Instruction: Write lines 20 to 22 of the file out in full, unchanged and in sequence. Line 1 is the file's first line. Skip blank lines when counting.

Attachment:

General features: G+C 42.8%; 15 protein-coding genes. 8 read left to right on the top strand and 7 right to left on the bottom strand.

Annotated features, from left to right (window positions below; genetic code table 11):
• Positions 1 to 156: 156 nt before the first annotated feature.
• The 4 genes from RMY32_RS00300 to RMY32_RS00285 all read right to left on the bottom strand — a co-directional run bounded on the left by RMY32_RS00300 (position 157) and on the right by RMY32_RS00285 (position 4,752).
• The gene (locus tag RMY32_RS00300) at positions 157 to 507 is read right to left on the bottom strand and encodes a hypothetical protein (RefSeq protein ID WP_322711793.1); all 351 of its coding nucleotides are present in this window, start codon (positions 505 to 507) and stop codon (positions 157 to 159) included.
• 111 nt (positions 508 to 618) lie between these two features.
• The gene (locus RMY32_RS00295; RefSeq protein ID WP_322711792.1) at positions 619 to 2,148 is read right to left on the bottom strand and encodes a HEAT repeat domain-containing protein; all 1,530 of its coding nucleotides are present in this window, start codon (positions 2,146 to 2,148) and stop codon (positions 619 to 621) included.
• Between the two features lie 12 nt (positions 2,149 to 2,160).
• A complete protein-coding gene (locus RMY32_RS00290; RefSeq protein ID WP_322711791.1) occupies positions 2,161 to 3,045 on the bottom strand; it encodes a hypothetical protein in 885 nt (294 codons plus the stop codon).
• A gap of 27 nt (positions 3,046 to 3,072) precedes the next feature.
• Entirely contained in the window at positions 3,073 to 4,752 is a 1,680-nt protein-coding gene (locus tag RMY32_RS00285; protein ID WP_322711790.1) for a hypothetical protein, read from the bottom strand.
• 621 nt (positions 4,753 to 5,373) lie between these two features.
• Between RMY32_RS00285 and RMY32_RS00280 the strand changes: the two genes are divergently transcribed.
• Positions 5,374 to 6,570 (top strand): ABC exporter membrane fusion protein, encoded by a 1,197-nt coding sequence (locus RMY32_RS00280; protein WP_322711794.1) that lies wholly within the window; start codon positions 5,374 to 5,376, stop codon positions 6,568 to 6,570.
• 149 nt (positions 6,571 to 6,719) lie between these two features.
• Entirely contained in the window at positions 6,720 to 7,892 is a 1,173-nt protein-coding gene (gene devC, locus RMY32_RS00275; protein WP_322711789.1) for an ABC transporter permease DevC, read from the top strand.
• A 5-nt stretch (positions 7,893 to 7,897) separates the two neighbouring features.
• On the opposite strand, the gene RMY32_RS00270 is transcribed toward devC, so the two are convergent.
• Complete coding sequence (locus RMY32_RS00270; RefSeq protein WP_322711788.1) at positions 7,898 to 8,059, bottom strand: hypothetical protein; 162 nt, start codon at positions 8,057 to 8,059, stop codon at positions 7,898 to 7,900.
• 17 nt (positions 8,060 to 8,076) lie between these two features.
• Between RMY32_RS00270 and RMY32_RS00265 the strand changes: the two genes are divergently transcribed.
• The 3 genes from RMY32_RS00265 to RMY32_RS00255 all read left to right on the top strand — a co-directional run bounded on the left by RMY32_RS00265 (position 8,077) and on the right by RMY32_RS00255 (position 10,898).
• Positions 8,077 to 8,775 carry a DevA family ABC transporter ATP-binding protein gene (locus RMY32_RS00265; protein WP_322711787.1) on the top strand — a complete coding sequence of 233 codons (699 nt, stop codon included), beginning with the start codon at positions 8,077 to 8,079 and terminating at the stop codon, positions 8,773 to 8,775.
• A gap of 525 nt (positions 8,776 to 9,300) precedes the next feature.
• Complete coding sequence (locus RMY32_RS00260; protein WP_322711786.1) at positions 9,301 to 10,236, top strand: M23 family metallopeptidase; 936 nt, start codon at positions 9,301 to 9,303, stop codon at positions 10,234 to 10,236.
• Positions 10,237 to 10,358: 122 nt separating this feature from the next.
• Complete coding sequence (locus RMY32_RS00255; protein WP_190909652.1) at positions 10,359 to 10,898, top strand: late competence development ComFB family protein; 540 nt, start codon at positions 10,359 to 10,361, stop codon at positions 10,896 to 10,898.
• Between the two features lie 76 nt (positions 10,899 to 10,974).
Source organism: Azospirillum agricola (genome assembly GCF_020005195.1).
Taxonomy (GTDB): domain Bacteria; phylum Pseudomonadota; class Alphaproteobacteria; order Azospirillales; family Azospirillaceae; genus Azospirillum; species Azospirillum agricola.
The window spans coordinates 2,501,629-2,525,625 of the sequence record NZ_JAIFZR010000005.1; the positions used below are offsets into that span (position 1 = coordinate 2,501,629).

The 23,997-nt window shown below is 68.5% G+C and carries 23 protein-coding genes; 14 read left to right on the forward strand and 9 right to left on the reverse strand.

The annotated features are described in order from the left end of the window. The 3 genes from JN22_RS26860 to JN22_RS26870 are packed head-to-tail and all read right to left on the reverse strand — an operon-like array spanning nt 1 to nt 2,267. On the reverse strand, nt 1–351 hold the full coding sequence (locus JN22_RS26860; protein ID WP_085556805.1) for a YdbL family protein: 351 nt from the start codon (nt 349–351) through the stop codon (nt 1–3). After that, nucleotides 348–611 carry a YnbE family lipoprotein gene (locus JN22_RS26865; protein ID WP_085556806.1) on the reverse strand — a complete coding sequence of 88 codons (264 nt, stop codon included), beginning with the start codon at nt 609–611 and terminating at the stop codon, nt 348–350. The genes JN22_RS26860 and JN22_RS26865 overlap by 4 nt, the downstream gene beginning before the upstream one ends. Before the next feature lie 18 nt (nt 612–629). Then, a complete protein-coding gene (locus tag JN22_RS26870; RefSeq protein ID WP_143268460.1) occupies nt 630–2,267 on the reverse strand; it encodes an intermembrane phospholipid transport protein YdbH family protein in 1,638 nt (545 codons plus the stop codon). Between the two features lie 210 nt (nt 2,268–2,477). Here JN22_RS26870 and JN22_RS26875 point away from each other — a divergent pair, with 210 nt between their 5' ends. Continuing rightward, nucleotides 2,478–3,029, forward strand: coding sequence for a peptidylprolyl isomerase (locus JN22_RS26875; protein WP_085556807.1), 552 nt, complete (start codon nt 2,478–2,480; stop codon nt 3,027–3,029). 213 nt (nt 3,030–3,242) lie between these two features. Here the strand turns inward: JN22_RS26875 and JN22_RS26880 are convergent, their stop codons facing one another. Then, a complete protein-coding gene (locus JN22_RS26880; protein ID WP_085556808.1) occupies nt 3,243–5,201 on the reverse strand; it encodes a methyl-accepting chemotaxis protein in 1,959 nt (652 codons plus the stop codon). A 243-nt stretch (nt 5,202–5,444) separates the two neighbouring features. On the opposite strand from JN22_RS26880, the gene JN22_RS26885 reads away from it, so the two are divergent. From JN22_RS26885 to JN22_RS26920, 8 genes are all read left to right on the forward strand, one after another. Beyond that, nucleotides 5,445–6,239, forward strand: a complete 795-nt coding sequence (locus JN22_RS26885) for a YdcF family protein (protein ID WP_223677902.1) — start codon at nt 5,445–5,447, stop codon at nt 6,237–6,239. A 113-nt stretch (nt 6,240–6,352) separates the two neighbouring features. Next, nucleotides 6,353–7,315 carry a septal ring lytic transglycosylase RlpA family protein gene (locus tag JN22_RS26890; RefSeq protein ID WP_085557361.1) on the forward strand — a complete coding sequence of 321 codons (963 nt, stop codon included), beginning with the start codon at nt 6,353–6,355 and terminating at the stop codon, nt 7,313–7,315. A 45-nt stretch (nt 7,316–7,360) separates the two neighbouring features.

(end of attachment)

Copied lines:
• 17 nt (positions 8,060 to 8,076) lie between these two features.
• Between RMY32_RS00270 and RMY32_RS00265 the strand changes: the two genes are divergently transcribed.
• The 3 genes from RMY32_RS00265 to RMY32_RS00255 all read left to right on the top strand — a co-directional run bounded on the left by RMY32_RS00265 (position 8,077) and on the right by RMY32_RS00255 (position 10,898).